Basement Jaxx have done it again, steering their wildly eclectic discography in a direction no one really expected or thought possible. The Brixton duo – Felix Buxton and Simon Ratcliffe – who have already enticed their listeners up to the heady, unfamiliar heights of P-Funk dance (Red Alert), samba house (Bingo Bango) and jazz-swing jam (Do Your Thing) with impressive, crossover success are now tackling all things orchestral.

The idea, in fairness, came from Jules Buckley, chief conductor of renowned contemporary ensemble the Heritage Orchestra and orchestrator for Dizzee Rascal, Brian Eno and Razorlight. Buckley has serious pedigree for modern classical music and for giving sounds as diverse as jazz, hip-hop and dubstep an orchestral backbone; his highlights include working with Massive Attack in 2008 to rework Vangelis’ iconic Blade Runner film score.

When he approached the Jaxx over a year ago his loosely-formed idea was to re-interpret their distinctive back catalogue for live performance, but where concert programmes subsequently developed, so too did studio recordings (including new standalone ‘pieces’) and a full-length album – due out next week.

“Jules’ proposal sounded cool” Buxton reflects “and we were like, ‘why not?’. But it was a pretty open-ended request so there was ample opportunity to thrash out the creative details and make sure the world of Basement Jaxx fit well in this new context. We were adamant about it not being a gimmick; I’ve seen plenty of pop bands marry their dance beats or breaks with classical on a superficial level and the results have sounded a bit damp, a bit softcore. Our project needed to be genuine, to stand up…”

Buckley pulled in the Metropole Orkest, a 60-piece orchestra and 20-voice choir based in Dutch municipality Hilversum (the Netherlands’ ‘media city’) for whom he is guest conductor, and set to experimenting – principally alongside Buxton.

“Basement Jaxx were top of my list in terms of collaborating on something; I was chuffed when they came back so quickly and said yes” Buckley confesses. “Of course their music is really visceral. There’s a lot of information to digest which made revising it a big challenge. It was massively out of Basement Jaxx’s ballpark, which really is saying something when you consider the variety of their output. I could see the excited glint in Felix’s eye when we first started scoring but there remained a real sense of ‘where are we taking all this? and ‘how will this end up’? As such, we recorded a number of versions of certain tracks. It was a great big test bed of a thing; the unpredictability of the process made the final results more powerful and authentic.”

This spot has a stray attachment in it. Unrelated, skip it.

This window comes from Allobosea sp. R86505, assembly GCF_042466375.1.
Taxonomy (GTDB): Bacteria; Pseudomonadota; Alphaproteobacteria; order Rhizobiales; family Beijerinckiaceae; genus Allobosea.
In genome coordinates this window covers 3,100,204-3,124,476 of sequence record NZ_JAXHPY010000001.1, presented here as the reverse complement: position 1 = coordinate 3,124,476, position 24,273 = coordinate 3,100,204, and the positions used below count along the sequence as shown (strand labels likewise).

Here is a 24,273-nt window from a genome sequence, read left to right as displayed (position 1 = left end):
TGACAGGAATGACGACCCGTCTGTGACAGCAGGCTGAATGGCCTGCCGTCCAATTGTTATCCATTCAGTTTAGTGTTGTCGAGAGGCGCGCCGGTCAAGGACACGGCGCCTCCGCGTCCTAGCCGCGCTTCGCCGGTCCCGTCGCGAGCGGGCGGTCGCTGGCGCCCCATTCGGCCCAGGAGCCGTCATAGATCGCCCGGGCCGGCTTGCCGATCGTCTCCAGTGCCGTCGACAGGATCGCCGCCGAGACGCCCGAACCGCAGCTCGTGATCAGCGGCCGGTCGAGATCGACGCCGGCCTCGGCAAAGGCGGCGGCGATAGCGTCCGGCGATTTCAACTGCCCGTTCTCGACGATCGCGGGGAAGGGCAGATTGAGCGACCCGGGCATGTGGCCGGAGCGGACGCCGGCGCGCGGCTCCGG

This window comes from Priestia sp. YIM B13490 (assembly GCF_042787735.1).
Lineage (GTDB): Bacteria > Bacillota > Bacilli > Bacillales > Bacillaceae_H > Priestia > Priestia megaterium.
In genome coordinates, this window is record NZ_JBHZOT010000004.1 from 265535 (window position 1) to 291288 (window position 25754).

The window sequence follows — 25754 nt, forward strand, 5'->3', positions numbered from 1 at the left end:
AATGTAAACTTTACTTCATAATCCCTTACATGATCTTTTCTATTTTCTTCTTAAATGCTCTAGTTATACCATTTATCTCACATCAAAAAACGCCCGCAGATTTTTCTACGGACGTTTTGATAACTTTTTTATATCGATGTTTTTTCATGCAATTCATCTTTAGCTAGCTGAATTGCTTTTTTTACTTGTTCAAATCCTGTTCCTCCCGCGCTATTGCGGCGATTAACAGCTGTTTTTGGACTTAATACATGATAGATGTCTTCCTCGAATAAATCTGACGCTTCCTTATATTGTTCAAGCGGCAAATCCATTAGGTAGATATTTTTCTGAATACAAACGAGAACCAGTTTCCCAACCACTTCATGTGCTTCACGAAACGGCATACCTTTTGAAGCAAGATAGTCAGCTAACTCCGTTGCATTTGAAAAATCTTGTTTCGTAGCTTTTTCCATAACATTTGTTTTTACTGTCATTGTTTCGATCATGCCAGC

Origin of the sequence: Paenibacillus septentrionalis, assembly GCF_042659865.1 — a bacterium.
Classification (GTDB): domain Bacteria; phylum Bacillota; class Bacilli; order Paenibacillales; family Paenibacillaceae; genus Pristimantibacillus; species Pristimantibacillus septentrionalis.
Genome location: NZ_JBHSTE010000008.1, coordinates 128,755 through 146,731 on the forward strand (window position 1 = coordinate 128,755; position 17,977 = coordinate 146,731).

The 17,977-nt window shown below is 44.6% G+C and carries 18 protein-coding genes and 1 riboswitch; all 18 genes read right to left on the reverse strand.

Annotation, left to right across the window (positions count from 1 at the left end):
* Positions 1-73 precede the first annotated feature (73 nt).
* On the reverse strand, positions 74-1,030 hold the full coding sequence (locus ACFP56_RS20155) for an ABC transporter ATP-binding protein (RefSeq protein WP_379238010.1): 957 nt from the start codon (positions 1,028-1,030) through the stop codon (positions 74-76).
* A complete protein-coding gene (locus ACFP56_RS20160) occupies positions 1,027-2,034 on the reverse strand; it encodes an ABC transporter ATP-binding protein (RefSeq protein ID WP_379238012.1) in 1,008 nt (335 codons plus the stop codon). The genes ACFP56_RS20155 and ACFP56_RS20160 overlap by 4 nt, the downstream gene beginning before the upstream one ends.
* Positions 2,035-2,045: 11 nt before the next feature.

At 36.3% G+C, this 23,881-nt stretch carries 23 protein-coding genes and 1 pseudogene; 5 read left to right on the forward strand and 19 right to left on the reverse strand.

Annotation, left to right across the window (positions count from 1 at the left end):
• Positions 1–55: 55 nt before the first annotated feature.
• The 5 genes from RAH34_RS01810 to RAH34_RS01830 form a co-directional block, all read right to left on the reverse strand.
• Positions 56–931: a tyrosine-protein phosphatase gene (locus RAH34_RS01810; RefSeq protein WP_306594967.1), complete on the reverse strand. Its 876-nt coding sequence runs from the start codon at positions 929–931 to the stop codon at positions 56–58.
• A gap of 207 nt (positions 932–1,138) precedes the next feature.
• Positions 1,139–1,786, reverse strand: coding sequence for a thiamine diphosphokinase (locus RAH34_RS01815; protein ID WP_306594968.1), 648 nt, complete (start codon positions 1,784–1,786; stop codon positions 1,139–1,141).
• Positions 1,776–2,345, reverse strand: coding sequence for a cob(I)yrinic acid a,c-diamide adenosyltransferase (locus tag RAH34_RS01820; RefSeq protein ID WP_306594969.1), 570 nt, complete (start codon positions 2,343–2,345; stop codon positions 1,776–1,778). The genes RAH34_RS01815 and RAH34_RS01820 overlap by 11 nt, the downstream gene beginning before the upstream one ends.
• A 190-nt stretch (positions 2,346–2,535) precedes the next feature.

A truly boundary-breaking album, then, Basement Jaxx vs Metropole Orkest, is out now, followed hot-on-the-heels by two concert performances at London’s Barbican Hall July 14th and 15th. The project is finally ramping up; does Buxton worry, on any level, how it will go down with regular Jaxx supporters and, indeed, clubland? It is, after all, Basement Jaxx’s biggest deviation to date - too large a sonic leap perhaps?

“I was panicking a few months ago” he admits. “We were giving a one-off concert in Eindhoven and just before it I started thinking ‘who is coming to this?’ and ‘who is this for?’ But we had a sell-out crowd, made up largely of students and young people. They really embraced the performance and that, I think, says something about how the internet has made all types of music and musical ideas accessible today. There’s less segregation and more interest in fusions of scenes; people’s tastes are broadening and because of that they’re not happy with the same old beat time and time again. They need more and Simon and I are in a good place to try and deliver it.”